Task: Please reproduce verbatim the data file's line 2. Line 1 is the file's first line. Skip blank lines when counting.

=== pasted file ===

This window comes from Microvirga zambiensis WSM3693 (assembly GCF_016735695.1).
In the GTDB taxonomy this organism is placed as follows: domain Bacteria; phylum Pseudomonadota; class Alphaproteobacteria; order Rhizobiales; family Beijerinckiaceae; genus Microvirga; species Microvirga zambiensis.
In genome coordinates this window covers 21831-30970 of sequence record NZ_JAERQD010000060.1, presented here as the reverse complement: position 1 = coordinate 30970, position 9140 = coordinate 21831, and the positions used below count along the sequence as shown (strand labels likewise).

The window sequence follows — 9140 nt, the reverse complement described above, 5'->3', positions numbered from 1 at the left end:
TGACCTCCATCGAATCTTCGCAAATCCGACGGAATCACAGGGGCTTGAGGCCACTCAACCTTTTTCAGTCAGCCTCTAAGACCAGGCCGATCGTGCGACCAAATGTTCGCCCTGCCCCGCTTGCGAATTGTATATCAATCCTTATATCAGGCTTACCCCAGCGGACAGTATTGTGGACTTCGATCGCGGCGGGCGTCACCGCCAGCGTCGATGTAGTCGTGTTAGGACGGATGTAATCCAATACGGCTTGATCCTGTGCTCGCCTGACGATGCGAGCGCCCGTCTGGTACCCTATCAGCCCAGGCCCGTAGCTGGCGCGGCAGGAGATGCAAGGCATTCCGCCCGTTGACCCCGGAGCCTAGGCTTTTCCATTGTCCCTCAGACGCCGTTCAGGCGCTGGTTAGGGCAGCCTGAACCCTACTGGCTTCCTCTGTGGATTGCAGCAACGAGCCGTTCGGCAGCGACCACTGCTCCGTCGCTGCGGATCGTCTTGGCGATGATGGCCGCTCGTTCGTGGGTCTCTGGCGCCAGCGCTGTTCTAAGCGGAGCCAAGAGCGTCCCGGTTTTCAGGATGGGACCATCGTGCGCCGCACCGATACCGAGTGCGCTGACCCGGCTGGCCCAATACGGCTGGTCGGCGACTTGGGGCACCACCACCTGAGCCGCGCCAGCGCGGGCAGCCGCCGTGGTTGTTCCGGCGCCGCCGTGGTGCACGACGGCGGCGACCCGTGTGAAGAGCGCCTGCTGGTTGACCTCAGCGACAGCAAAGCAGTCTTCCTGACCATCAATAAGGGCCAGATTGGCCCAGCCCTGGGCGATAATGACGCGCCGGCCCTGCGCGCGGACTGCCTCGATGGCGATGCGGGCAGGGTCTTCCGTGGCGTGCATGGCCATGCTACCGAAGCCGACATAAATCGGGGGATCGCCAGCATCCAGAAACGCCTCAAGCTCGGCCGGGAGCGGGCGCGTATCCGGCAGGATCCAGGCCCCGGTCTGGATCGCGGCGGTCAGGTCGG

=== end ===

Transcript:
In the GTDB taxonomy this organism is placed as follows: domain Bacteria; phylum Pseudomonadota; class Alphaproteobacteria; order Rhizobiales; family Beijerinckiaceae; genus Microvirga; species Microvirga zambiensis.